March 17th, 2012

(no subject)

Today so far I have had precisely one insight. It's a very useful insight, but painfully obvious. Also, it's one I've had many times already.

The reason why some fiction writers do a ton of research and then get historical stuff wrong is because they have done a bunch of work, but not done the thinking that will carry them that one step further into understanding. When writers (writing fiction, history, or, in fact, anything) take that extra effort to understand, it shows in their work. In other words, facts are seldom enough, especially for fiction.

I do hope that stating the bleeding obvious is not going to be my total day, but so far it rather looks like it may be. Welcome to PhDland.

Women's History Month - Nicole Murphy

Artistic inspirations

It might be a surprise for me, a writer, to name two musicians as two inspirations for me. But while I love words, and I appreciate the power of an incredible story, they are tools to me. The art of creating a story, creating a book, doesn’t hold much mystery to me…

Music reaches into my soul. Some of my happiest moments, the memories that are still sharp in my mind involve me singing. If I had any talent I would be a rockstar, not a writer.

A writer I am, and here’s two women that in the past couple of years of my journey as an artist have meant a great deal to me. In particular, they’ve taught me that ‘artist’ isn’t a label to be scared of, or that I’m not good enough for. It’s what I am.

1). Amanda Palmer

I came to know of Amanda Palmer a few years ago when I started following Neil Gaiman on Twitter. Neil is a god to me, his writing hits me every time. When he started banging on about this girl he was dating, I decided to check her out.

Nowadays, I’d push Neil out of the way to get to Amanda. There’s so much about her I love. Her fearlessness. Her honesty. Her openness.

Amanda’s not afraid to make mistakes, not afraid to step on toes in her pursuit of her art. For her, the truthfulness of the song she’s writing or performing at that moment is what is important.

Amanda also teaches good habits of artistry. She doesn’t hide the work that goes into what she does. The hours she spends thinking about her lyrics. The days she spends rehearsing for tour. Last year she was taking piano lessons and learning to play classical pieces, because she understood that while right now she was good enough, she needed to be better.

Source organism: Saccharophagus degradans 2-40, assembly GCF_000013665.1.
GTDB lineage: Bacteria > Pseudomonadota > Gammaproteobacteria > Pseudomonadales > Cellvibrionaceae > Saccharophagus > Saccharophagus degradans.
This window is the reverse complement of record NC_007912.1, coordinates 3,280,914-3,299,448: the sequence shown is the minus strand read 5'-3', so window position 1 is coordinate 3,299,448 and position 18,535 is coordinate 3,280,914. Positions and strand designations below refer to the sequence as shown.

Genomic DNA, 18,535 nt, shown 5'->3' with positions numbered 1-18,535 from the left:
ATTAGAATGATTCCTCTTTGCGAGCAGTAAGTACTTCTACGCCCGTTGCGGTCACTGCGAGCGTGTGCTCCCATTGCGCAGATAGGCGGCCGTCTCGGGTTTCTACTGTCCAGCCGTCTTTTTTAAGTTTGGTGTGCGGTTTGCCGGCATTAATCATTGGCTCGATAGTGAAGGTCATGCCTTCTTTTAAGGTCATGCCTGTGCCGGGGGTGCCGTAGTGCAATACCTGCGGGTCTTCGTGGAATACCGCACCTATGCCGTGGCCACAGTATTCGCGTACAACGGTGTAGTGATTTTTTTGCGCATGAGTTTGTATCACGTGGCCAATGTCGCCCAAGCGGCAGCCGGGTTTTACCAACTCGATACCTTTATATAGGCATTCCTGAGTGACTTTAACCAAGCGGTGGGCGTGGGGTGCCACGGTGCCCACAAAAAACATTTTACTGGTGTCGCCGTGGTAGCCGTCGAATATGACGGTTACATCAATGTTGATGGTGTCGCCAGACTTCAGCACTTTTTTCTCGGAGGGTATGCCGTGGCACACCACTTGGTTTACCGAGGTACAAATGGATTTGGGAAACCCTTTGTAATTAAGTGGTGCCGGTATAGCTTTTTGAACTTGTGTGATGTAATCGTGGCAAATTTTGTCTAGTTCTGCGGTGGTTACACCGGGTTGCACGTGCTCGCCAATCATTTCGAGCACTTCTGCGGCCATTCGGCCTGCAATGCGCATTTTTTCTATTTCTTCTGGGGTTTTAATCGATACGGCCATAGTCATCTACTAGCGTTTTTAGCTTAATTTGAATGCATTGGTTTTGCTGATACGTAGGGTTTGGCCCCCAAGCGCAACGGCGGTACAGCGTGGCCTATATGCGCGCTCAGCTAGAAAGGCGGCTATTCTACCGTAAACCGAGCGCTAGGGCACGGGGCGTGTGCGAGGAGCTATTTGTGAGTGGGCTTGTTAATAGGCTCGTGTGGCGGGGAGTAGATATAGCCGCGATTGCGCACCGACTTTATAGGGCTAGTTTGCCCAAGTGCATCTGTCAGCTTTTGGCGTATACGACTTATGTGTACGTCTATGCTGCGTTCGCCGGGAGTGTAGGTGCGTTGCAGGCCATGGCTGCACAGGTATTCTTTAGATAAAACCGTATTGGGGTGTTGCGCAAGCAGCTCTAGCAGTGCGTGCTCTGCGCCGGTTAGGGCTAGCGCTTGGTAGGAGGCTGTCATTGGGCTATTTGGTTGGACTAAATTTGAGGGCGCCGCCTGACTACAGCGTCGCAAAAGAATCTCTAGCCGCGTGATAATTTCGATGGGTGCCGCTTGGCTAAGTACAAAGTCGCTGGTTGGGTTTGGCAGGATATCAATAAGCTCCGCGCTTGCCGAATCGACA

Last year, when she played in Canberra, I made my sisters wait while I went to get her signature and I got to thank her for her inspiration and for giving me the courage to stand tall and say I am an artist. She was so excited for me that I’d sold my books to a major publisher – “That’s Neil’s publisher,” she said, squeezing my hand.

Even now, remembering that – yeah, I feel fearless again.

2) Clare Bowditch

As a fan of music quiz shows Spicks and Specks and Rockwiz, I was aware of Clare Bowditch but I fell in love with her two years ago. It was my 40th birthday, the Rockwiz show was on tour and my sister bought me tickets, so we went to the ANU to see it.

It was a magical night. Firstly, because John Paul Young came out and sang “Love is in the air”. Ever have one of those moments where you realise your life has been bereft until this point in time, even though you didn’t know it? That was one of those moments. My life is better for having seen it.

Secondly, there was Clare. She came out to play, but there was something wrong with the sound and her keyboard couldn’t be heard. It took about five minutes to fix, during which time Claire entertained us by making up a song on the spot about the frustrations of equipment not working.

Class act – not ranting, not pouting, doing what she is meant to do – perform, entertain.

Then it was sorted and she played her then current single – The Start of War – and I was astounded by her beautiful voice and the power of words.

I came back home, bought a whole lot of Clare’s stuff from iTunes and indulged. Now I follow her on Twitter, so I can get almost daily inspiration. Currently, she’s doing an experiment on happiness, which is really interesting to follow.

A few weeks ago, Clare tweeted that recording had stopped because a car had crashed through a fence and into the house (she has her own studio). A few hours later, she tweeted that they’d finished recording for the day. “And yes we did keep recording – that’s what art is for. x”.

Yes it is, Clare. Yes, it is.

Nicole Murphy has been a primary school teacher, bookstore owner, journalist and checkout chick. She grew up reading Tolkien, Lewis and Le Guin; spent her twenties discovering Quick, Lindsey and Deveraux and lives her love of science fiction and fantasy through her involvement with the Conflux science fiction conventions. Her urban fantasy trilogy Dream of Asarlai is published in Australia/NZ by HarperVoyager. She’s just commenced a new venture, In fabula-divinos ( which is aimed at mentoring up-and-coming writers. She lives with her husband in Queanbeyan, NSW. Visit her website

(no subject)

I have actually done an hour and a half on the computer. My eye now needs a break, but it was *so* nice to actually accomplish something, even if that something was mostly finding out the limitations of databases. And that publishers do not always obey the law and send deposit copies to the National Library.